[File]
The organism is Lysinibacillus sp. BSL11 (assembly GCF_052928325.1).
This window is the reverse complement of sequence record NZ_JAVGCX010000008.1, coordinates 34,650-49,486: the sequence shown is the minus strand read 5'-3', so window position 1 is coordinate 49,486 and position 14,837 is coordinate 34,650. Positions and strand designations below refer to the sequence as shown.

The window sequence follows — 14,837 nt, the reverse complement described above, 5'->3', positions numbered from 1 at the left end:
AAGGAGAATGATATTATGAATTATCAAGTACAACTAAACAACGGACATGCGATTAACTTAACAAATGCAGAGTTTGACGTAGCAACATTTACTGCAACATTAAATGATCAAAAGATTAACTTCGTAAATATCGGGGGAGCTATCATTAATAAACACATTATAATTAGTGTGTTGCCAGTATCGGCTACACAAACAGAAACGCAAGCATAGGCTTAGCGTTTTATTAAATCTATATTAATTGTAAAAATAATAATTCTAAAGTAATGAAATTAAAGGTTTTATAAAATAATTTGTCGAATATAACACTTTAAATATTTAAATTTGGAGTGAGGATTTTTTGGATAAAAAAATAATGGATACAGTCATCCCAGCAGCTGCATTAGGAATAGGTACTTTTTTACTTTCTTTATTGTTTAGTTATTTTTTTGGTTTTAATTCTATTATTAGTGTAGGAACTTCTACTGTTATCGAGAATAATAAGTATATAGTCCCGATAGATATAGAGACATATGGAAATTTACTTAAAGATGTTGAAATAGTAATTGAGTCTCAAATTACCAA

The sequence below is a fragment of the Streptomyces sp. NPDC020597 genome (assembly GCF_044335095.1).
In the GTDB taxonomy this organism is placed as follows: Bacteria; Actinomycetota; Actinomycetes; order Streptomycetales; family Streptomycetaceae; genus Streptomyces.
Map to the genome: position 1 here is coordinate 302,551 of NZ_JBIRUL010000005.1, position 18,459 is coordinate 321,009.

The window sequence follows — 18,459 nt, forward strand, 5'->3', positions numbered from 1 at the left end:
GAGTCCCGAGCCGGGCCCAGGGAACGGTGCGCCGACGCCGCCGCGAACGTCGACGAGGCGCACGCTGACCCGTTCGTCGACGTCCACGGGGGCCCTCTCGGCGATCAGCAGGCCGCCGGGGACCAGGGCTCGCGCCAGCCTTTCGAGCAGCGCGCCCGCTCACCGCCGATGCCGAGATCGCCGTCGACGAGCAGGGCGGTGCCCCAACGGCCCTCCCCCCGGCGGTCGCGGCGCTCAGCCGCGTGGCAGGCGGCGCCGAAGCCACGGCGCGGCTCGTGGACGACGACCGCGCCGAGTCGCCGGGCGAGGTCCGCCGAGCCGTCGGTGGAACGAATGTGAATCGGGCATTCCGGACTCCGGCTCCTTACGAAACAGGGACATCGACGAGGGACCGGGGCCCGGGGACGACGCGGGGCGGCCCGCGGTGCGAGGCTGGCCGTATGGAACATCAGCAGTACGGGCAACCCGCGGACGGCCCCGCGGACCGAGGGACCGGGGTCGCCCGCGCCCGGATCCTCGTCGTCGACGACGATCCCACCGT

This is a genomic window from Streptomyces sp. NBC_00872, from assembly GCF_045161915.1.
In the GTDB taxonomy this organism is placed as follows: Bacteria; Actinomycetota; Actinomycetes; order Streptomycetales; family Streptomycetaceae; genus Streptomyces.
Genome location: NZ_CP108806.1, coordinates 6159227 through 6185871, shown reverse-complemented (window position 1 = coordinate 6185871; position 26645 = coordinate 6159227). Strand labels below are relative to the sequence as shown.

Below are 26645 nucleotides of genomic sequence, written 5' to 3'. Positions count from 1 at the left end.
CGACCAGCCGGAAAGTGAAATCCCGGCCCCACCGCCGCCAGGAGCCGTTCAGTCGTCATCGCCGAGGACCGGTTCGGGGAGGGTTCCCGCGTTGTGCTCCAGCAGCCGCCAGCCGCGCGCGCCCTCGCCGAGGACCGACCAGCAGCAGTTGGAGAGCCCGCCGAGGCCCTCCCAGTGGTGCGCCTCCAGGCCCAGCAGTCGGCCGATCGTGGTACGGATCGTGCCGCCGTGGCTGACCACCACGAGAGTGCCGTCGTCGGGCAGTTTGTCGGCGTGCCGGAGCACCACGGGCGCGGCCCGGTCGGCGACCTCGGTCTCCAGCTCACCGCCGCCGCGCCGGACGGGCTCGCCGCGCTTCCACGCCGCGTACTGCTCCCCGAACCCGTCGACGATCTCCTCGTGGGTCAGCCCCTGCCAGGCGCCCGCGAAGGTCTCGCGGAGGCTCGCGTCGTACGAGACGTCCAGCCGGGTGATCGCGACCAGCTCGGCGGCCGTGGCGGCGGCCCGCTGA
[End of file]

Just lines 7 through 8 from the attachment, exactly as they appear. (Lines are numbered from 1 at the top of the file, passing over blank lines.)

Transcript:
Map to the genome: position 1 here is coordinate 302,551 of NZ_JBIRUL010000005.1, position 18,459 is coordinate 321,009.

The window sequence follows — 18,459 nt, forward strand, 5'->3', positions numbered from 1 at the left end: